Restored

Quarter after nine.

It’s mostly sunny and below freezing this morning. I got wise and indulged in my quart of Snapple tea today. I feel better for it. On my way to buy dog food I passed a crew of workers led by a Mexican. The side of his white pickup truck read Chico Yard Service. Evidently they were paid to remove some debris from a neighbor’s property. Aside from that I ran into nobody during my walk. There was one other Mexican pedestrian, but he was a distance behind me. He caught up to me at the store. Melissa wore a black hoodie with the motto, “Nothing is under control” on the front. I smelled something that had burnt behind the counter, which corroborated the statement. No one was in back of me when I checked out. My pace was quite slow, subdued by the frigid weather. In one of his writings, Jack London describes the murderous cold of the Yukon, as if nature were intelligent and intent on killing people. I’d forgotten how good he is at his style of brutal naturalism. So I got home with Aesop’s canned food and gave him breakfast close to nine o’clock. I’ve got band practice this afternoon. Mike’s place is just a fifteen minute walk away. Like a wandering minstrel I will tote my bass in its gig bag, and hopefully no one will mistake me for a sniper or something.

Quarter after ten. This is Saturday, a non business day for many. It’s a nice breather from the worries of the week. I did my church duty last night, and now I can forget about it. I hear a chainsaw laboring outside: probably Chico’s people. Sounds of shouting off to the west of me. Are things back to normal again? I guess it depends on how you define normal. But I for one feel relieved that the madness has gone away for a while. 

Pedestrian Sketch

Noon hour. I’ve been to Bi Mart and back. Struck out on the furnace filter. They had lots of them, but not one in the right size. At the pharmacy counter, Shawn and Sherri were very friendly, as always. My prescription cost me zero dollars, and because I walked, my transportation was also free. Shawn wished me a belated Happy Birthday. She observed that it’s only 13 more days until the inauguration, and I said I was thankful for that. Sherri said she was just hanging in there… Walking back along Silver Lane, I slowed down when I came to the site where my old grade school had been demolished. Not one pebble of the foundation remains. Where a school had been is now a field of mud surrounded by a chain link fence featuring the name of the contractor. I don’t know when construction on the new high school is scheduled to begin. And then, heading south on Grove Avenue, I was walking parallel to an old bearded guy wearing a Duck slicker and ruined sneakers. After he crossed in front of me, I was behind him around the corner until I saw him enter a house at the north end of Linwood Street. James passed me in his tan Honda. I watched him go inside his home, paying no attention to me. Currently the sun is out in a partly cloudy sky, feeling almost like spring. The atmosphere reminds me of years ago, when things were more stable. But I believe that soon life will settle down again and reason and maturity will prevail.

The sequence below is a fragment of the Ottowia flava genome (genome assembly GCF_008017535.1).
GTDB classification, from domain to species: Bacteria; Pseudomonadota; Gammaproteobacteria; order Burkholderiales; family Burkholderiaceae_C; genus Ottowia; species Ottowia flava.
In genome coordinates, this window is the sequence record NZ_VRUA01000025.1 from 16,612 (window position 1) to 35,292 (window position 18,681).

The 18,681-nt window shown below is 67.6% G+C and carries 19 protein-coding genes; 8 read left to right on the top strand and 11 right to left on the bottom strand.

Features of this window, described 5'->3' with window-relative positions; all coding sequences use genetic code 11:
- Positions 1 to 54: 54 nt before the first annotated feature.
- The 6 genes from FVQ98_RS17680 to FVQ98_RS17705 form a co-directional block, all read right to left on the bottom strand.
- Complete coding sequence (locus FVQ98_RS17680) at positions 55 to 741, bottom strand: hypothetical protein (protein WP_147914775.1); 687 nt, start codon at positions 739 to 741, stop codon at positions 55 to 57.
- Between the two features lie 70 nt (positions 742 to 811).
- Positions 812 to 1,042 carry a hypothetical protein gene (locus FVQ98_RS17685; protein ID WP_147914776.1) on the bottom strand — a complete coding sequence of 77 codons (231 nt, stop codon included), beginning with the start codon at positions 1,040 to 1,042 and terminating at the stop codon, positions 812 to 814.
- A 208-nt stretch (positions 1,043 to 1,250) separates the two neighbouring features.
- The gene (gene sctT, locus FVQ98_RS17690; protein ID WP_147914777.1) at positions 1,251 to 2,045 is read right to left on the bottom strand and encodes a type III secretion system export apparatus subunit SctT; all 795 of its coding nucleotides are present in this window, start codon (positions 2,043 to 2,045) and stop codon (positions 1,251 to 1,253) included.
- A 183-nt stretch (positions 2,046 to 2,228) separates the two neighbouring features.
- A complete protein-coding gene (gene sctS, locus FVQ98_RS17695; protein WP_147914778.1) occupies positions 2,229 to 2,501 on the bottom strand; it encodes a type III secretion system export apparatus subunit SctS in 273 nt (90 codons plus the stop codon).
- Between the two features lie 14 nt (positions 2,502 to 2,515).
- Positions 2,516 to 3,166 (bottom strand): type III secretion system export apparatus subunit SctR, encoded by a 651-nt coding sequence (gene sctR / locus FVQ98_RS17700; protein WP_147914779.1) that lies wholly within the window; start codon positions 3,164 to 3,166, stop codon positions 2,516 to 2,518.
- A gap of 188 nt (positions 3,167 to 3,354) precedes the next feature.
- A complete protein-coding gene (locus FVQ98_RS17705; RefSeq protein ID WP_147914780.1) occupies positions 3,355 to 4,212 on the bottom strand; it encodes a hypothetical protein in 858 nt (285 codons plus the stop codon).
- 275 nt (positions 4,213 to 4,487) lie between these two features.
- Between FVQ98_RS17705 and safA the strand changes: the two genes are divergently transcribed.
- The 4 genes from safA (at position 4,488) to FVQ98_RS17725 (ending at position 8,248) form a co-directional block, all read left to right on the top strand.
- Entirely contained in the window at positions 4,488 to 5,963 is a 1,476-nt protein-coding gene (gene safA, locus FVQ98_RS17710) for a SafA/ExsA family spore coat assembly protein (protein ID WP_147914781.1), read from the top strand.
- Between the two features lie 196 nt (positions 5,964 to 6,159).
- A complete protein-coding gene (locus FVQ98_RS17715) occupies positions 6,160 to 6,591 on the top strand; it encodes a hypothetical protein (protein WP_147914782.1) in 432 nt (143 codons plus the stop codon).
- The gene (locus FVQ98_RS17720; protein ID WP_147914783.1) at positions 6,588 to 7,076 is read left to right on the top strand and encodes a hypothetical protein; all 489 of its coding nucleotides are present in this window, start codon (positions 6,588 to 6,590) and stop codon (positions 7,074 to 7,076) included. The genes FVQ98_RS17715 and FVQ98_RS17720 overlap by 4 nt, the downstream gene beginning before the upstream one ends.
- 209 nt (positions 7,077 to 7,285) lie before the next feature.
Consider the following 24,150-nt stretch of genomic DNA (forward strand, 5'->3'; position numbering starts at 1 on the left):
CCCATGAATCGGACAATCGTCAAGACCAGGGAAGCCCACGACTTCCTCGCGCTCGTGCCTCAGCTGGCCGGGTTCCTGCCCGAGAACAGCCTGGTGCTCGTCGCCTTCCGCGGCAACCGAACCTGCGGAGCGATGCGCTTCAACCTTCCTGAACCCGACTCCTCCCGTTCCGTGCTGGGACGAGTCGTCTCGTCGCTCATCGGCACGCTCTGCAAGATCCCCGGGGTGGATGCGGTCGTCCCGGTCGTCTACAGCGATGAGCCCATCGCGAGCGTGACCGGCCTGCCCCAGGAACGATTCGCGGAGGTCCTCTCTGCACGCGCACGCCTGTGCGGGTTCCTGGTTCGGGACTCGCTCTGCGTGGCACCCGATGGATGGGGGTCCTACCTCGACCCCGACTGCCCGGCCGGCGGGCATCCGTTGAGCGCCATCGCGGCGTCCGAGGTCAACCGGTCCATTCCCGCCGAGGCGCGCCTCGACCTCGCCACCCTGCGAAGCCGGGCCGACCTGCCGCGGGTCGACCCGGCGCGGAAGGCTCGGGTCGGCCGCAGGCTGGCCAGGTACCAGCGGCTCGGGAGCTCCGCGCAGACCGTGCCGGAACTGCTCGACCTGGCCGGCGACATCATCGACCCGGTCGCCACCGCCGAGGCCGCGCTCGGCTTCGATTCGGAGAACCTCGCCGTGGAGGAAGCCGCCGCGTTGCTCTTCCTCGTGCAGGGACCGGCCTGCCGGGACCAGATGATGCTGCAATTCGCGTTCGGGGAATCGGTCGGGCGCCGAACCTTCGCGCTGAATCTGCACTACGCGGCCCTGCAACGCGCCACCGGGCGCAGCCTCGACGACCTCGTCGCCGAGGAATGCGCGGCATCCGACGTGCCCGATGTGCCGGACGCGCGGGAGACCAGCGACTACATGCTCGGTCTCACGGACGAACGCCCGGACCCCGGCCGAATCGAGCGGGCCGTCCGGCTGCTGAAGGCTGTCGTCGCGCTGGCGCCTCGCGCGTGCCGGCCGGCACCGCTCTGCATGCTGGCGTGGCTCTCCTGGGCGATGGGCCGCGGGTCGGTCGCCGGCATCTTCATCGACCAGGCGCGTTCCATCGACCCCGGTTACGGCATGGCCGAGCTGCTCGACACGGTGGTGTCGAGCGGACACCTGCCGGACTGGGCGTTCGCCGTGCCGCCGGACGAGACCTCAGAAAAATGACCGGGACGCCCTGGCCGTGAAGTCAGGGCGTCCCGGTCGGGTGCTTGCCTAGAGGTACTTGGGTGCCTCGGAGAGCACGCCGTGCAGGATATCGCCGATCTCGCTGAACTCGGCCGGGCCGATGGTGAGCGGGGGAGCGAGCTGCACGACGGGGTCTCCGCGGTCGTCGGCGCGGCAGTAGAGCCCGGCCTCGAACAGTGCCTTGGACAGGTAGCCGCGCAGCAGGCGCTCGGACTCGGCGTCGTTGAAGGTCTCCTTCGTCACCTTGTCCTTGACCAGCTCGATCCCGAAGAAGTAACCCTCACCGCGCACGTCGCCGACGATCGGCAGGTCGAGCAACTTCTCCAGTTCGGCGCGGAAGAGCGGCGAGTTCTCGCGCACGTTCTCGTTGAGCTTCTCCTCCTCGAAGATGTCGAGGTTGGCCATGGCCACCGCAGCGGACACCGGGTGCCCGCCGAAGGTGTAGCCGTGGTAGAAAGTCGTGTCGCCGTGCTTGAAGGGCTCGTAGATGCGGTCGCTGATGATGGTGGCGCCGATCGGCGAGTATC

Haircut Day

Quarter after nine.

Today I get my hair cut with Karen. I’ll probably get rained on. I had a conscientious dream this morning that I won’t describe right now. I tend to dream better when I miss a dose of my antipsychotic. At the store, Michelle mentioned that she has diabetes. The regulation of blood sugar is a real pain, she said. Occasionally I get tired of taking my medication as well. Sometimes it’s important to be able to dream and confer with the soul. If my guilty dream put me on the spot, then at the same time I managed to come to my own defense very effectively, even in the context of a deep sleep.